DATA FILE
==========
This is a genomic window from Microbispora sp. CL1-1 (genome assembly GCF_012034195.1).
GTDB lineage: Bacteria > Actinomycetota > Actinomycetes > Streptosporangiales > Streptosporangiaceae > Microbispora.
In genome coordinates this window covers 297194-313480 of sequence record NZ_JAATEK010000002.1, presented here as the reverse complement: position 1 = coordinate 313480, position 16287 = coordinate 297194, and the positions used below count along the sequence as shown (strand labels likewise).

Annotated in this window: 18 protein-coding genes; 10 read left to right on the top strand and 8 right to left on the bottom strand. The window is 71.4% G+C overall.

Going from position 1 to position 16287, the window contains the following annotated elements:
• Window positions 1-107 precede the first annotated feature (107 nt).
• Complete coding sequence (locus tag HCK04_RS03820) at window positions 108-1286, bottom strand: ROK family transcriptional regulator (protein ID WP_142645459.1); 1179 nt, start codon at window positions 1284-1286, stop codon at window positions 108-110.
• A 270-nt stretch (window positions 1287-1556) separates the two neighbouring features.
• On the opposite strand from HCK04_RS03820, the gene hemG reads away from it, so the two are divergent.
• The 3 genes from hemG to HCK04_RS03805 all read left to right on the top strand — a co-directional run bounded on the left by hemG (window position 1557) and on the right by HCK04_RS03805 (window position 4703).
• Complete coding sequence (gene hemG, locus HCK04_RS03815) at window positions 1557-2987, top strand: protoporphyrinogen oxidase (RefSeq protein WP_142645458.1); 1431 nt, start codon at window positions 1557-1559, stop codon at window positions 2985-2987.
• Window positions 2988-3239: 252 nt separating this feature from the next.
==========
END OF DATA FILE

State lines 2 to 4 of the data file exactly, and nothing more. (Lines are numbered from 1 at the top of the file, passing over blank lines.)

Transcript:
GTDB lineage: Bacteria > Actinomycetota > Actinomycetes > Streptosporangiales > Streptosporangiaceae > Microbispora.
In genome coordinates this window covers 297194-313480 of sequence record NZ_JAATEK010000002.1, presented here as the reverse complement: position 1 = coordinate 313480, position 16287 = coordinate 297194, and the positions used below count along the sequence as shown (strand labels likewise).

Annotated in this window: 18 protein-coding genes; 10 read left to right on the top strand and 8 right to left on the bottom strand. The window is 71.4% G+C overall.